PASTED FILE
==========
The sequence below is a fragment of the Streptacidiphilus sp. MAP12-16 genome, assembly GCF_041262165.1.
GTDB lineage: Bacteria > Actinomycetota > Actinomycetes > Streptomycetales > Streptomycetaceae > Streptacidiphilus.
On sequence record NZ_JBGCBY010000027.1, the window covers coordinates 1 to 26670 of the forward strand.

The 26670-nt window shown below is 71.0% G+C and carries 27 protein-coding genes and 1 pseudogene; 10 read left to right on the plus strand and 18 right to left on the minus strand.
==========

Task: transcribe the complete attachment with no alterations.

The sequence below is a fragment of the Streptacidiphilus sp. MAP12-16 genome, assembly GCF_041262165.1.
GTDB lineage: Bacteria > Actinomycetota > Actinomycetes > Streptomycetales > Streptomycetaceae > Streptacidiphilus.
On sequence record NZ_JBGCBY010000027.1, the window covers coordinates 1 to 26670 of the forward strand.

The 26670-nt window shown below is 71.0% G+C and carries 27 protein-coding genes and 1 pseudogene; 10 read left to right on the plus strand and 18 right to left on the minus strand.